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Making Requests

Updated: Feb 11, 2019

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こんにちは, Japanese learners! Welcome back to Teach Me Japanese.

Today, we’re taking a bit of a break from cultural lessons to learn how to make

requests in Japanese. There are many ways to make requests, with varying levels

of formality, and we will try to cover all of them here.

Before we get started, make sure you have read our lesson on te-form, as you will

need it for this lesson.

Let’s go!

You can simply use a verb in te-form to make a request of someone:

However, this method is very casual and comes across as though you are making

a demand, so you should only use it with close friends and family.

ください is often translated as meaning “please”, and it is a more polite way

of asking for something. If you want to ask for a specific item, such as ordering

food at a restaurant, you can use ~をください.

You can use a verb in te-form + ください to politely ask someone to do

something for you.

To make it even more polite, you can use くださいませんか.

おねがい means either “please” or “request”. Unlike most of the items on this

list, おねがい can be used by itself. (In casual conversation of course)

To make おねがい polite, we add します.

Like ください, you can say ~をお願いします to request a certain thing.

This means turning お願い into a suru verb by adding the suru ending, and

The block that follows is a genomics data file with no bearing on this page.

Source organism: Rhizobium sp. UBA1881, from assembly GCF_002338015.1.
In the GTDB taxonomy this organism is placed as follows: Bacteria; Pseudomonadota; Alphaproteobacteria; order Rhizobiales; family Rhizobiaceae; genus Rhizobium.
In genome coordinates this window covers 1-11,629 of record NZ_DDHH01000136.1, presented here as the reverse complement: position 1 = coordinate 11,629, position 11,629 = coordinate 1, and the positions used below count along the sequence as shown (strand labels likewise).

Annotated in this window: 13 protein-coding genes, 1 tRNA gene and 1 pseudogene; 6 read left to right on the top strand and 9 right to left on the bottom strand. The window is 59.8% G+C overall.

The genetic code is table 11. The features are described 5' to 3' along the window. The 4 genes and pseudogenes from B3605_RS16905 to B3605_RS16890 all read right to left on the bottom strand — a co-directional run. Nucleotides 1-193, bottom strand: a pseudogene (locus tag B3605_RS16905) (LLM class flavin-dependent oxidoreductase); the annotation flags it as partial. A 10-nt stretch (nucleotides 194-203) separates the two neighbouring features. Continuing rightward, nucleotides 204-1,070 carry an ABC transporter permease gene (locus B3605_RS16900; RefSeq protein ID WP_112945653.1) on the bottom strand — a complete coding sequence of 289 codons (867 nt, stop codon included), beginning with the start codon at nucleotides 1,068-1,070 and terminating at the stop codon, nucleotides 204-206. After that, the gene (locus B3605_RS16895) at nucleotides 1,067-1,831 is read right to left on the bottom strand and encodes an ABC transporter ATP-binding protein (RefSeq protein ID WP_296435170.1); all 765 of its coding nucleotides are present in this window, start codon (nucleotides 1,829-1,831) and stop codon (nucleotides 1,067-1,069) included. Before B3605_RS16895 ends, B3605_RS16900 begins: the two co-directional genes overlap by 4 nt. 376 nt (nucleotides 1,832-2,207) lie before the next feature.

changing the suru ending into masu form makes it polite. If you need a

reminder on masu form, please refer to this lesson.

ちょうだい can also be used on its own, and it can also be translated as

meaning "please".

You can combine it with te-form to request an action.

This use of ちょうだい is really casual. However, there are more polite ways

to use ちょうだい as well. Just as with お願い, ちょうだい can be made into

a suru verb. This is often done in formal or business situations.

In masculine speech, くれ is a rough way of asking for something. It’s more

of a demand than a request.

You can combine くれ with te-form to demand an action.

くれる means “to give”, but unlike あげる, くれる is only used for inward

giving (i.e. someone gives something to you or someone close to you.) You

can use くれる with te-form to ask a favor.

Since くれる is a verb, you can make it polite using masu form.

To make it even more indirect and polite, you can make くれる negative.

This doesn’t change the meaning.

もらう means “to receive”, and the potential form of もらう is もらえる.

Potential form changes the meaning to “can receive”, so it makes sense that

もらえる can be used to ask for favors (i.e. Can I recieve…). It is most often

combined with te form to request an action and can be conjugated to masu

form to make it polite.

You can make it negative to make it even more indirect, and thus more


We will go over potential form of verbs in a future lesson. For now you can

just memorize the phrase as is ( :

As discussed in our te form lesson, te form + もいい indicates asking

permission to do something. In this case the verb is もらう, so you are

asking for permission to “receive” something.

In casual conversation, you can drop “

And of course you can combine it with te form to ask a favor.

いただく is the polite version of もらう, or “to receive”. In this case we use it

just as we use もらう, changing it into potential form to request something.


And that wraps up today’s lesson! If you have any questions or comments, sign up to leave them below or post in the forum! You can also get a hold of us via our contact page!

As always, がんばってね!


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